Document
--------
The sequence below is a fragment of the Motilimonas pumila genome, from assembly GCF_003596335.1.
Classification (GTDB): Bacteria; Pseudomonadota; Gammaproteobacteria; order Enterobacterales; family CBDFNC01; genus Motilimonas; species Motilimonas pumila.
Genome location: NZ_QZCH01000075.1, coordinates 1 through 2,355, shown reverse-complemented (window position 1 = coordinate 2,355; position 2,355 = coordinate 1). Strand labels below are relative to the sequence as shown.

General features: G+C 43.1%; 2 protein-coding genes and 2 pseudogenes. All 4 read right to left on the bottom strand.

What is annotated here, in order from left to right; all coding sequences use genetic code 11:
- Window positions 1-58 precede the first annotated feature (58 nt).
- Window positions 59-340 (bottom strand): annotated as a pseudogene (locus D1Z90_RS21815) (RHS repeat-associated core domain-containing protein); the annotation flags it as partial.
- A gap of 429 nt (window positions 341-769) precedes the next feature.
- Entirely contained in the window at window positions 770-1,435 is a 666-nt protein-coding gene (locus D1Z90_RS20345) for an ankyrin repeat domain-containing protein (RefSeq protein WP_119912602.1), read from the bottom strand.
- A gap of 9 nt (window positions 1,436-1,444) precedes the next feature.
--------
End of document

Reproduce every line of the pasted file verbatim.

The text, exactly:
The sequence below is a fragment of the Motilimonas pumila genome, from assembly GCF_003596335.1.
Classification (GTDB): Bacteria; Pseudomonadota; Gammaproteobacteria; order Enterobacterales; family CBDFNC01; genus Motilimonas; species Motilimonas pumila.
Genome location: NZ_QZCH01000075.1, coordinates 1 through 2,355, shown reverse-complemented (window position 1 = coordinate 2,355; position 2,355 = coordinate 1). Strand labels below are relative to the sequence as shown.

General features: G+C 43.1%; 2 protein-coding genes and 2 pseudogenes. All 4 read right to left on the bottom strand.

What is annotated here, in order from left to right; all coding sequences use genetic code 11:
- Window positions 1-58 precede the first annotated feature (58 nt).
- Window positions 59-340 (bottom strand): annotated as a pseudogene (locus D1Z90_RS21815) (RHS repeat-associated core domain-containing protein); the annotation flags it as partial.
- A gap of 429 nt (window positions 341-769) precedes the next feature.
- Entirely contained in the window at window positions 770-1,435 is a 666-nt protein-coding gene (locus D1Z90_RS20345) for an ankyrin repeat domain-containing protein (RefSeq protein WP_119912602.1), read from the bottom strand.
- A gap of 9 nt (window positions 1,436-1,444) precedes the next feature.